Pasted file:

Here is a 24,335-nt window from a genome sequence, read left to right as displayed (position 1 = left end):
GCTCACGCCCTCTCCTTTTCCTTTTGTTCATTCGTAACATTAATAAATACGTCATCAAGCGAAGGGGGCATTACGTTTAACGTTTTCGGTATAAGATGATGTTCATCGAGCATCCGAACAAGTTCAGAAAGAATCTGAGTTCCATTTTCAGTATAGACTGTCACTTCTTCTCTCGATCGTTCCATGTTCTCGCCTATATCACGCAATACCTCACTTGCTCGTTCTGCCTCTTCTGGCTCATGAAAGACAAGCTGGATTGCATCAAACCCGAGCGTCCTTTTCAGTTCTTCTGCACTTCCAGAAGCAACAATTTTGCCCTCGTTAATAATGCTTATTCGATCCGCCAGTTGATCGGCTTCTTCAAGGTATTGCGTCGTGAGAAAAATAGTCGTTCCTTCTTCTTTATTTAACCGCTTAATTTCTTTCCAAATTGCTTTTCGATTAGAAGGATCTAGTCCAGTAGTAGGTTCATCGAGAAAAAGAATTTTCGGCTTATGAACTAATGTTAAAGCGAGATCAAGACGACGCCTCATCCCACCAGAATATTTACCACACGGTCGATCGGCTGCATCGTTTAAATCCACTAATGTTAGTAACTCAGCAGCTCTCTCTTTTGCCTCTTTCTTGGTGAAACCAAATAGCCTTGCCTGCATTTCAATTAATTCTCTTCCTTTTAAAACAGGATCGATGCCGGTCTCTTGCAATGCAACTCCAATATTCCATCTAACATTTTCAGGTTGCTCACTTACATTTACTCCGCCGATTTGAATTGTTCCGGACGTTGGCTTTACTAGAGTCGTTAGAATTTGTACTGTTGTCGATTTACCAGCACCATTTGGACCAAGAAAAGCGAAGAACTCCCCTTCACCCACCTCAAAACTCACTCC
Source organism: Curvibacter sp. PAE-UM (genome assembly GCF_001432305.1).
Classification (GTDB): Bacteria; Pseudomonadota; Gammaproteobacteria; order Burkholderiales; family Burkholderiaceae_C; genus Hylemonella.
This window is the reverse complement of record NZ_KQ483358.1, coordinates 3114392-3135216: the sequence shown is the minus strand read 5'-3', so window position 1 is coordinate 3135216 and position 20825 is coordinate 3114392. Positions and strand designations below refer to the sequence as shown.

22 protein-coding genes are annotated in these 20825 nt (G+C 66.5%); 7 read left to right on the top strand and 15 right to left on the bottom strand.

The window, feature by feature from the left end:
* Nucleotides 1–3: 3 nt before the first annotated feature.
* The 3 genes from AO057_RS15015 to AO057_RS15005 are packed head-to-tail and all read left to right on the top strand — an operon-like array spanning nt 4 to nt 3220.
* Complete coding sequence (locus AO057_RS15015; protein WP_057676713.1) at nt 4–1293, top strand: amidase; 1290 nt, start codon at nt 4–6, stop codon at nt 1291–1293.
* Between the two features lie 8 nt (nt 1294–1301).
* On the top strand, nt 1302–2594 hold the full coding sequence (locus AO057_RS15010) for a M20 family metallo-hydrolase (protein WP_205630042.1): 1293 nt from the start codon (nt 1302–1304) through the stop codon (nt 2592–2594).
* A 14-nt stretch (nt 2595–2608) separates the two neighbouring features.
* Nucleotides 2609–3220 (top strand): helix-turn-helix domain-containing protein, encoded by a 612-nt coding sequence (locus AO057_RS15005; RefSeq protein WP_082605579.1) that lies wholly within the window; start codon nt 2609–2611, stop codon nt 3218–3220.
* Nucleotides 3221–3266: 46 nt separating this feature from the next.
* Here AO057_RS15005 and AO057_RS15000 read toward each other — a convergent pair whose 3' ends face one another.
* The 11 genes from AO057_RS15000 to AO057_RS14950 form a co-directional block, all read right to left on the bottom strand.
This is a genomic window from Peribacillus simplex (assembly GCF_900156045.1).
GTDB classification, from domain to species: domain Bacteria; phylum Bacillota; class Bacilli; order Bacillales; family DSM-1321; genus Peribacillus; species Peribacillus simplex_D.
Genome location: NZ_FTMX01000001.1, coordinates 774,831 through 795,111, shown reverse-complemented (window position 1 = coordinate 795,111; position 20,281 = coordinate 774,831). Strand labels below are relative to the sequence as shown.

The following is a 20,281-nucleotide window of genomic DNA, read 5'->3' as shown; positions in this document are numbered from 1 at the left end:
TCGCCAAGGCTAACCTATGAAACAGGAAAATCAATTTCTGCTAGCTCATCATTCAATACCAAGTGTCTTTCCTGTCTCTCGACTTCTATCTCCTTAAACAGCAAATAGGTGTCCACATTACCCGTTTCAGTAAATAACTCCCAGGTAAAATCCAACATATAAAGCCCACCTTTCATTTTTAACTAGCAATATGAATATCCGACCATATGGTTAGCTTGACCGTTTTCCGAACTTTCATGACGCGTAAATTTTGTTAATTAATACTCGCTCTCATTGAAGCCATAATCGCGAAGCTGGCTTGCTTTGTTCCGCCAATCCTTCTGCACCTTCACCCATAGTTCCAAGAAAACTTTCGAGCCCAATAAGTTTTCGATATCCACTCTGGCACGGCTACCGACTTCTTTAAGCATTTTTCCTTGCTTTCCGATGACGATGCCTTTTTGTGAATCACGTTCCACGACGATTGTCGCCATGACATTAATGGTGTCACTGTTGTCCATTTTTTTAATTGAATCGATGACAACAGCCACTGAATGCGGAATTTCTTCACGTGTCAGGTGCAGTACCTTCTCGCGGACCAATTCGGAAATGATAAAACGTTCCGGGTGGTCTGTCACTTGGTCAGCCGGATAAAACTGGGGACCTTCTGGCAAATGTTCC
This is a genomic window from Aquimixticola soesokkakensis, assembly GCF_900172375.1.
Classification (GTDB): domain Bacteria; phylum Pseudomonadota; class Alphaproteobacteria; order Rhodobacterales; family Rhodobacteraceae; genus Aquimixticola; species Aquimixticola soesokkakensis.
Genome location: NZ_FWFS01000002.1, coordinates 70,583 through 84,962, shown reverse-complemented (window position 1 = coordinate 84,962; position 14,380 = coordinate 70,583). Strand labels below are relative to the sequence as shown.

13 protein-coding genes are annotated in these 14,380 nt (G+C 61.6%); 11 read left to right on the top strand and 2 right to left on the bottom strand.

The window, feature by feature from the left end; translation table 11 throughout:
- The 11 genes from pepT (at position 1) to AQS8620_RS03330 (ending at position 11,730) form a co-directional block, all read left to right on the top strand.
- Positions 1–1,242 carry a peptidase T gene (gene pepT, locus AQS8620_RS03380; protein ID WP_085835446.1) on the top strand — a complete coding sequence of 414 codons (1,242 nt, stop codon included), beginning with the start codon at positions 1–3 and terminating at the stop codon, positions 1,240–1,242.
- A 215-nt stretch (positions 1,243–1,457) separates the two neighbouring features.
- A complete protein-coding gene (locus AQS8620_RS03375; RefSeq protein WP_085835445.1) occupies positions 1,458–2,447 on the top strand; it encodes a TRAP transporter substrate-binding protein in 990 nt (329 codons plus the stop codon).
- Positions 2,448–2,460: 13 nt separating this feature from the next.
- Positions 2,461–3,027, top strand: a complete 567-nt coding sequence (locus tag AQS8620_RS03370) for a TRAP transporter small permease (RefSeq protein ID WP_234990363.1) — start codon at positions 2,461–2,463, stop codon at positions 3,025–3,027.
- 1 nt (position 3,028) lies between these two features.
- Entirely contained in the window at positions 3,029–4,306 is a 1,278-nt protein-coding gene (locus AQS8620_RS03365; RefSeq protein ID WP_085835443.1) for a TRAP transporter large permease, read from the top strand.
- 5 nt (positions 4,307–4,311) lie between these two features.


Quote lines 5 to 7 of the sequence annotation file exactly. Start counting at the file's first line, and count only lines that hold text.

This window is the reverse complement of record NZ_KQ483358.1, coordinates 3114392-3135216: the sequence shown is the minus strand read 5'-3', so window position 1 is coordinate 3135216 and position 20825 is coordinate 3114392. Positions and strand designations below refer to the sequence as shown.

22 protein-coding genes are annotated in these 20825 nt (G+C 66.5%); 7 read left to right on the top strand and 15 right to left on the bottom strand.

The window, feature by feature from the left end: